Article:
Masi Reinforces That Consequences Should Not Be Considered When Penalising Incidents – WTF1

Masi Reinforces That Consequences Should Not Be Considered When Penalising Incidents

After the British Grand Prix, Max Verstappen’s championship lead has been cut to just eight points after contact between him and Lewis Hamilton on the first lap. There’s no shortage of opinions on the first lap antics and whether or not the penalty Hamilton received was harsh enough, or even if it was deserved at all.

Crucially though, the stewards deemed Hamilton to have been “predominantly at fault” in their official reasoning and awarded him a 10 second time penalty and two penalty points to his license to take his total up to four in the last 12 months.

Despite this, Hamilton still won the race and secured 25 points along with the two he got from Saturday’s sprint qualifying event. The TV broadcast showed people from both Red Bull and Mercedes pleading their cases to the FIA Race Director Michael Masi, with Mercedes losing the argument but still scoring the most points at Silverstone.

Looking back on the incident, though, and the verdict reached by the race stewards, Masi feels that Hamilton’s penalty was correct according to the rules.

“Looking at the incident, I agree with the stewards and the penalty they applied,” said Masi.

“One of the big parts [of stewarding] that has been a mainstay for many, many years [is] that you should not consider the consequences in an incident.

“So when you judge incidents, they judge the incident itself, the merits of the incident and not what happens after as a consequence, and that’s been something the stewards have done for many years and have been advised to do from the top down – and I’m talking team involvement and so forth.

“That’s the way the stewards judge it because if you start taking consequences into it, there are so many variables rather than judging the incident itself.”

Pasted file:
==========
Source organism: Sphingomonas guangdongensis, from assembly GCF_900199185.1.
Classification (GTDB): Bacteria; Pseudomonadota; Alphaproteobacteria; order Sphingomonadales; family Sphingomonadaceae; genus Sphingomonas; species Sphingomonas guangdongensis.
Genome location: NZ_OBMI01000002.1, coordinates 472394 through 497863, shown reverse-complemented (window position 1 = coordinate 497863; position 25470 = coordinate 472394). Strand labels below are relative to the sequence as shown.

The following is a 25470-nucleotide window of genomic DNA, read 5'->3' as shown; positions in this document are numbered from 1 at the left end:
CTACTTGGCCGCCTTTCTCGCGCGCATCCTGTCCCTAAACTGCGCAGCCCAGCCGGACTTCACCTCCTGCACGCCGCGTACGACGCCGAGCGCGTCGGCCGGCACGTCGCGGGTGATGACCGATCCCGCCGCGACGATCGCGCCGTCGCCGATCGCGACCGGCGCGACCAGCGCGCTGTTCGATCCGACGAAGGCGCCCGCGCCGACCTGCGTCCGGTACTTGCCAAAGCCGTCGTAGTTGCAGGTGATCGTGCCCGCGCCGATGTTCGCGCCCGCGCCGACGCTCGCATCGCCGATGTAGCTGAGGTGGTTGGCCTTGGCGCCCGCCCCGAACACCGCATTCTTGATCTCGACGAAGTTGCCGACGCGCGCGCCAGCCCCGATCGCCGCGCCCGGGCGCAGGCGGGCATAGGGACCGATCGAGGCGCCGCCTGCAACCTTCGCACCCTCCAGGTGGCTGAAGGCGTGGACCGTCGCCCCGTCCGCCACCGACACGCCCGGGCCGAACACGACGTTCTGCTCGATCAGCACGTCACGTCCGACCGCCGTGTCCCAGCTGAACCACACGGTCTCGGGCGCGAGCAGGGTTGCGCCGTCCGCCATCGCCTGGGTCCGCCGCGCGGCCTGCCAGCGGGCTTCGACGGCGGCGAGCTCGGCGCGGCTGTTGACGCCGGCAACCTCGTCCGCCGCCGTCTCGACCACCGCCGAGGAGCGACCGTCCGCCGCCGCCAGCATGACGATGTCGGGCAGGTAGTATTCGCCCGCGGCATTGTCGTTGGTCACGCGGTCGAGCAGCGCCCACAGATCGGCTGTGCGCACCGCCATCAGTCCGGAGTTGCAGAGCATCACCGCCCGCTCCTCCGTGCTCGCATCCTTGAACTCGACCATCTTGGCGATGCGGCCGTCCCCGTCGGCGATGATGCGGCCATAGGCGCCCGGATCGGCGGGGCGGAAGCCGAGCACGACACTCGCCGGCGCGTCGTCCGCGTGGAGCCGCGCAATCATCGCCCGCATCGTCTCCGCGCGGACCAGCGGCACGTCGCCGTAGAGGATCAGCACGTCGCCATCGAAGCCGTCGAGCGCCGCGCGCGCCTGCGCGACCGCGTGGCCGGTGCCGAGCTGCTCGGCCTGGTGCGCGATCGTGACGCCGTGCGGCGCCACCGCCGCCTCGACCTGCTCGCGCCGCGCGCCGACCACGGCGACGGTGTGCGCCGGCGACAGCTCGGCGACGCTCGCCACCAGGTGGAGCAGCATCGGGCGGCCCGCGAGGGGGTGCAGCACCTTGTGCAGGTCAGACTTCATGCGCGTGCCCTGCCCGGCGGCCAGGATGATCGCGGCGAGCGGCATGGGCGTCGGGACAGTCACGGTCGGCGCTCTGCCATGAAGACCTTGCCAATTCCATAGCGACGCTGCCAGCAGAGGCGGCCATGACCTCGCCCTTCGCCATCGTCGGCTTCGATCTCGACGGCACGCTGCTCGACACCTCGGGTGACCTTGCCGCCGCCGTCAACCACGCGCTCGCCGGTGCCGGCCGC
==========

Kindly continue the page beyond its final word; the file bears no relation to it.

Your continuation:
Ultimately the view by the stewards that Hamilton was predominantly rather than wholly to blame meant he received one of the smaller penalties, with the only one smaller that can be given by the stewards being a five-second time penalty.

Regardless of Verstappen’s situation, Hamilton may have avoided punishment himself had he stayed closer to the apex at Copse.

“I don’t know if [the stewards] expressed a view on what he should have done,” said Masi, “but I think having looked at it all, in their view, he was predominantly to blame for that.

“Similar to what happened with Charles [Leclerc] later on [when Hamilton passed the Monegasque for the lead at the same corner], he could have stayed tucked in closer to the apex, and that was where they found [the issue].

“I think the wording was clear as per the regulations. He was ‘predominantly to blame’, not ‘wholly to blame for it.

“He could have tucked in further, and that may have changed the outcome, but we don’t know – we have to judge on the incident itself.”

17 thoughts on “Masi Reinforces That Consequences Should Not Be Considered When Penalising Incidents

  • Roel Andersom says: